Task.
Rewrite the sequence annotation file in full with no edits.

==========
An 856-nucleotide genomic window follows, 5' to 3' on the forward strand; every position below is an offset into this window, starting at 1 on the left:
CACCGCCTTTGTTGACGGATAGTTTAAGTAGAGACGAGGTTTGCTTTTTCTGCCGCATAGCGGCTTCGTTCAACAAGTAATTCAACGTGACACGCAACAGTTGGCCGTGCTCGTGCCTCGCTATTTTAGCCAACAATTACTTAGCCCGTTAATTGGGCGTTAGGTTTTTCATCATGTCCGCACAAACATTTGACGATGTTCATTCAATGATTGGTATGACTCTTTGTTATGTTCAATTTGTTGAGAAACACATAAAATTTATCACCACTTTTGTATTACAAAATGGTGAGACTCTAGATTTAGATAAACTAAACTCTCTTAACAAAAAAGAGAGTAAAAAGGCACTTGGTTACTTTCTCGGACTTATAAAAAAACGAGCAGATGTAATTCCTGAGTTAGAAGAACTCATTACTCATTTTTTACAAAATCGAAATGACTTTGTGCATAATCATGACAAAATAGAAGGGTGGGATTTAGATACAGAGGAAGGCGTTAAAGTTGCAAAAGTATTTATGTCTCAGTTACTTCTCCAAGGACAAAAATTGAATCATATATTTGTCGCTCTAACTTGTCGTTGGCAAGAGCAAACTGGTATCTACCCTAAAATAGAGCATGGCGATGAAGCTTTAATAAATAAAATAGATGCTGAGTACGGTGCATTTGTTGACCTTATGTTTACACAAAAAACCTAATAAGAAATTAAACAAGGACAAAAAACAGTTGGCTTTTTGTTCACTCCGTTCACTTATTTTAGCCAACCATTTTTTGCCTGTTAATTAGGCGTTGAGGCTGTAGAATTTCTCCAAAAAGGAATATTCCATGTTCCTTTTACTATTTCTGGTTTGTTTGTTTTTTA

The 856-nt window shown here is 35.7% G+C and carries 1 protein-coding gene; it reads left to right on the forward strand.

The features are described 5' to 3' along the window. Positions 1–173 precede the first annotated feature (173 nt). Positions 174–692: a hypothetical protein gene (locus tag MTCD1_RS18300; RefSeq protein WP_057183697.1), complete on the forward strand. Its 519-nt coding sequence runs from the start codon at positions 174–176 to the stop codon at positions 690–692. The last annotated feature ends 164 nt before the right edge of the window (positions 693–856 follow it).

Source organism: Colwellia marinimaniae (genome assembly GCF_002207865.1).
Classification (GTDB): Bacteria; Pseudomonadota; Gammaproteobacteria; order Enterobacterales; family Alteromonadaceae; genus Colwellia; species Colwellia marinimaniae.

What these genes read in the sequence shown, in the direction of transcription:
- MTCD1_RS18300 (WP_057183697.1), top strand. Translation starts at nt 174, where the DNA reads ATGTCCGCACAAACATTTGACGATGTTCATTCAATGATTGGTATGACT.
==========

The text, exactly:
An 856-nucleotide genomic window follows, 5' to 3' on the forward strand; every position below is an offset into this window, starting at 1 on the left:
CACCGCCTTTGTTGACGGATAGTTTAAGTAGAGACGAGGTTTGCTTTTTCTGCCGCATAGCGGCTTCGTTCAACAAGTAATTCAACGTGACACGCAACAGTTGGCCGTGCTCGTGCCTCGCTATTTTAGCCAACAATTACTTAGCCCGTTAATTGGGCGTTAGGTTTTTCATCATGTCCGCACAAACATTTGACGATGTTCATTCAATGATTGGTATGACTCTTTGTTATGTTCAATTTGTTGAGAAACACATAAAATTTATCACCACTTTTGTATTACAAAATGGTGAGACTCTAGATTTAGATAAACTAAACTCTCTTAACAAAAAAGAGAGTAAAAAGGCACTTGGTTACTTTCTCGGACTTATAAAAAAACGAGCAGATGTAATTCCTGAGTTAGAAGAACTCATTACTCATTTTTTACAAAATCGAAATGACTTTGTGCATAATCATGACAAAATAGAAGGGTGGGATTTAGATACAGAGGAAGGCGTTAAAGTTGCAAAAGTATTTATGTCTCAGTTACTTCTCCAAGGACAAAAATTGAATCATATATTTGTCGCTCTAACTTGTCGTTGGCAAGAGCAAACTGGTATCTACCCTAAAATAGAGCATGGCGATGAAGCTTTAATAAATAAAATAGATGCTGAGTACGGTGCATTTGTTGACCTTATGTTTACACAAAAAACCTAATAAGAAATTAAACAAGGACAAAAAACAGTTGGCTTTTTGTTCACTCCGTTCACTTATTTTAGCCAACCATTTTTTGCCTGTTAATTAGGCGTTGAGGCTGTAGAATTTCTCCAAAAAGGAATATTCCATGTTCCTTTTACTATTTCTGGTTTGTTTGTTTTTTA

The 856-nt window shown here is 35.7% G+C and carries 1 protein-coding gene; it reads left to right on the forward strand.

The features are described 5' to 3' along the window. Positions 1–173 precede the first annotated feature (173 nt). Positions 174–692: a hypothetical protein gene (locus tag MTCD1_RS18300; RefSeq protein WP_057183697.1), complete on the forward strand. Its 519-nt coding sequence runs from the start codon at positions 174–176 to the stop codon at positions 690–692. The last annotated feature ends 164 nt before the right edge of the window (positions 693–856 follow it).

Source organism: Colwellia marinimaniae (genome assembly GCF_002207865.1).
Classification (GTDB): Bacteria; Pseudomonadota; Gammaproteobacteria; order Enterobacterales; family Alteromonadaceae; genus Colwellia; species Colwellia marinimaniae.

What these genes read in the sequence shown, in the direction of transcription:
- MTCD1_RS18300 (WP_057183697.1), top strand. Translation starts at nt 174, where the DNA reads ATGTCCGCACAAACATTTGACGATGTTCATTCAATGATTGGTATGACT.